Although everything is grist that comes to my etymological mill, I try to read only such articles as hold out some promise of containing the material useful to me, for life is short. But a reference to a 1940 publication on the influence of Italian on German caught my fancy (mainly because of my respect for the author), and I decided to look it through. This is what I found there. As early as the 13th century, the Italian word galeot(t)o “sailor; steersman on a galley” became current in French, German, and Dutch and acquired an additional meaning “pirate.” Galeotto continued into Modern Italian, and has, among others, a derogatory sense, though not coinciding with that of Engl. galoot. It is glossed as “galley slave; convict” and “pimp.” The sense “galley slave” may have been old; the path from it to a term of abuse would be short. The form closest to Engl. galoot is Middle Dutch galioot, and this is, most probably, the immediate source of the English word. The phonetic match is not absolute but good. The main hitch is the chronology. As noted, we have no evidence of galoot before the beginning of the 19th century, and, if my reconstruction is right, it follows that the word existed in oral form for hundreds of years but managed to escape notice. Such gaps in attestation, especially in the history of “low words,” are not uncommon. Yet there is no gainsaying the fact that a fly spoils the etymological ointment I have produced. Unfortunately, few etymologies are perfect.
An unexpected parallel may reinforce my conjecture. There is a German word Moses “ship’s boy,” and it has been suggested that Moses, far from going back to the Biblical name, is a folk etymological alternation of Italian mozzo (the same meaning as in German). This is a good suggestion. The role of Italian vocabulary in the development of European seafaring terminology needs no proof, but German Moses (assuming that it traces to mozzo) is slang, like Engl. galoot, so that a certain parallelism between them can be detected. The conclusion is clear. Answers to etymological puzzles sometimes are up for grabs, but the dust heap one has to go through is so huge that finding them becomes a matter of luck. Also, as mentioned in my essay on serendipity, no linguist knows all the words of all languages. My example was Engl. pimp versus German Pimpf. Older German scholars never saw pimp in books or heard it from native speakers, whereas their English colleagues were unaware of the existence of Pimpf. Consequently, they did not compare them. Emil Oehmann, the author of the article about the influence of Italian on German, would, of course, have pointed out that Engl. galoot belonged with the words he listed if he had known it, but he (as I think) did not. On the other hand, if I had not been asked about the origin of galoot, I would have relegated it to my long list of hopeless slang formations and missed the revealing passage. The question aroused my curiosity and I was on the lookout for anything that could shed light on the history of galoot, so when I came across Old French galiot and the rest of them, I was overjoyed. By the way, galiot ~ galliot “a small galley” is also an English word, and I have to recall the episode told in the preface to the second (1929) edition of The Concise Oxford Dictionary. After the dictionary appeared in 1911, a man bought it to find out whether galliot should be spelled with one l or two. The word was not there, and he returned the book. What a perfect example of a boor and a galoot!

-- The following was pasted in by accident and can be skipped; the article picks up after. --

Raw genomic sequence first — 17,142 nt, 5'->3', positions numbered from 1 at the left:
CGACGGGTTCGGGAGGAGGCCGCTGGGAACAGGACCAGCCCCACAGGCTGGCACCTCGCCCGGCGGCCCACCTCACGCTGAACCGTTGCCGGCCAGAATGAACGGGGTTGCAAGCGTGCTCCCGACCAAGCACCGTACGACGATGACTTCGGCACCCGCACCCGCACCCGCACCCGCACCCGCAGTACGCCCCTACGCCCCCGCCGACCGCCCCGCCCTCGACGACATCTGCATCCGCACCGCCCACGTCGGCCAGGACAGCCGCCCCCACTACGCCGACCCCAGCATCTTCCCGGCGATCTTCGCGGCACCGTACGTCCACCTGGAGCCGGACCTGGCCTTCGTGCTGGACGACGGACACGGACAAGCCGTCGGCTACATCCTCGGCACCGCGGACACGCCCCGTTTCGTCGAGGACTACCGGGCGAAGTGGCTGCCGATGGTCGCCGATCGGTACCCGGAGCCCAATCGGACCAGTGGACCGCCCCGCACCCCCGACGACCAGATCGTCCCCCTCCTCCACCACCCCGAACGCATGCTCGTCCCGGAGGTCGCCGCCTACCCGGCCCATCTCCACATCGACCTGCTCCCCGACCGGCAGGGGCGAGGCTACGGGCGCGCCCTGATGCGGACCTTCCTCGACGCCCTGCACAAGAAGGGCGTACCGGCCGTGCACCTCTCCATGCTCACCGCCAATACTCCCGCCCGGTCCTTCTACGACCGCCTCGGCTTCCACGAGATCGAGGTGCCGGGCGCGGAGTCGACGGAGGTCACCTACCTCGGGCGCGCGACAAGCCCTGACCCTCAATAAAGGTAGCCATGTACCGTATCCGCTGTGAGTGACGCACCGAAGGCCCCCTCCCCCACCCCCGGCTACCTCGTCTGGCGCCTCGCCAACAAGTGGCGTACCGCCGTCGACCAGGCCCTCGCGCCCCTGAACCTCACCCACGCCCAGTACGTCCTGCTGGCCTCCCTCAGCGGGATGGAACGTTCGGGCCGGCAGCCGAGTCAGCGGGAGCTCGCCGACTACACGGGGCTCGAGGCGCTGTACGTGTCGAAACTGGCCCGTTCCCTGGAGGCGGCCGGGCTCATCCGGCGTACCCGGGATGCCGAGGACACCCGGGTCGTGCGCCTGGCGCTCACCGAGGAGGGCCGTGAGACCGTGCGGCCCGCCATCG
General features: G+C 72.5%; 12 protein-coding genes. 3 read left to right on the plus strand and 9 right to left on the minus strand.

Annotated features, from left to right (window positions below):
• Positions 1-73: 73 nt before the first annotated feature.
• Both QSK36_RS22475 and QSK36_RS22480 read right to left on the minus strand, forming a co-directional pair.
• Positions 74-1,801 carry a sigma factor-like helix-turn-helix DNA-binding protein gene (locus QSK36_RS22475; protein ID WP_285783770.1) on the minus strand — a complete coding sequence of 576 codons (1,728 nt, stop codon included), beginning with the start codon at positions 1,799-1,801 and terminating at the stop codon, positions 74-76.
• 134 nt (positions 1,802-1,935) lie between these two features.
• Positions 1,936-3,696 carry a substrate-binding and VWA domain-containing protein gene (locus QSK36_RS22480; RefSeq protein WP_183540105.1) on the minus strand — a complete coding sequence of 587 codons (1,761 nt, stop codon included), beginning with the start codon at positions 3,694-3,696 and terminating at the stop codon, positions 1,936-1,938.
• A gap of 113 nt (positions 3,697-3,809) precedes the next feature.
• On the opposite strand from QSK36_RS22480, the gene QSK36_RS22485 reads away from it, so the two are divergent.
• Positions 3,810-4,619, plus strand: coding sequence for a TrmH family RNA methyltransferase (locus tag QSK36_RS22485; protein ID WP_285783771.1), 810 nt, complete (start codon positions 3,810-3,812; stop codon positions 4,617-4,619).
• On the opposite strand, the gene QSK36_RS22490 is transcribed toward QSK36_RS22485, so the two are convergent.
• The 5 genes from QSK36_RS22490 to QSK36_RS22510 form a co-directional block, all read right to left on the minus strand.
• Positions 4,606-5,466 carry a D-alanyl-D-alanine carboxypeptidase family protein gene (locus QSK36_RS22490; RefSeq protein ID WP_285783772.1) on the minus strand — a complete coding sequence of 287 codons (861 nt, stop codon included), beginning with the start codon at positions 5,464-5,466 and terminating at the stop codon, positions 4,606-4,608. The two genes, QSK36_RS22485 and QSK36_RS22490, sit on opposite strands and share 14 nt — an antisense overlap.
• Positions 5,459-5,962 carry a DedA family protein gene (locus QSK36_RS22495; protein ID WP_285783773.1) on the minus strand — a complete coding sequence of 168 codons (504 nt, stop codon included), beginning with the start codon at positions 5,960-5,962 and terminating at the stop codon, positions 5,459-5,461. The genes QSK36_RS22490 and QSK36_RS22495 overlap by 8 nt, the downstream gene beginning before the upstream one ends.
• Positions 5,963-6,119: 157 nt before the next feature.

Anatoly Liberman is the author of Word Origins…And How We Know Them as well as An Analytic Dictionary of English Etymology: An Introduction. His column on word origins, The Oxford Etymologist, appears here, each Wednesday. Send your etymology question to email@example.com; he’ll do his best to avoid responding with “origin unknown.”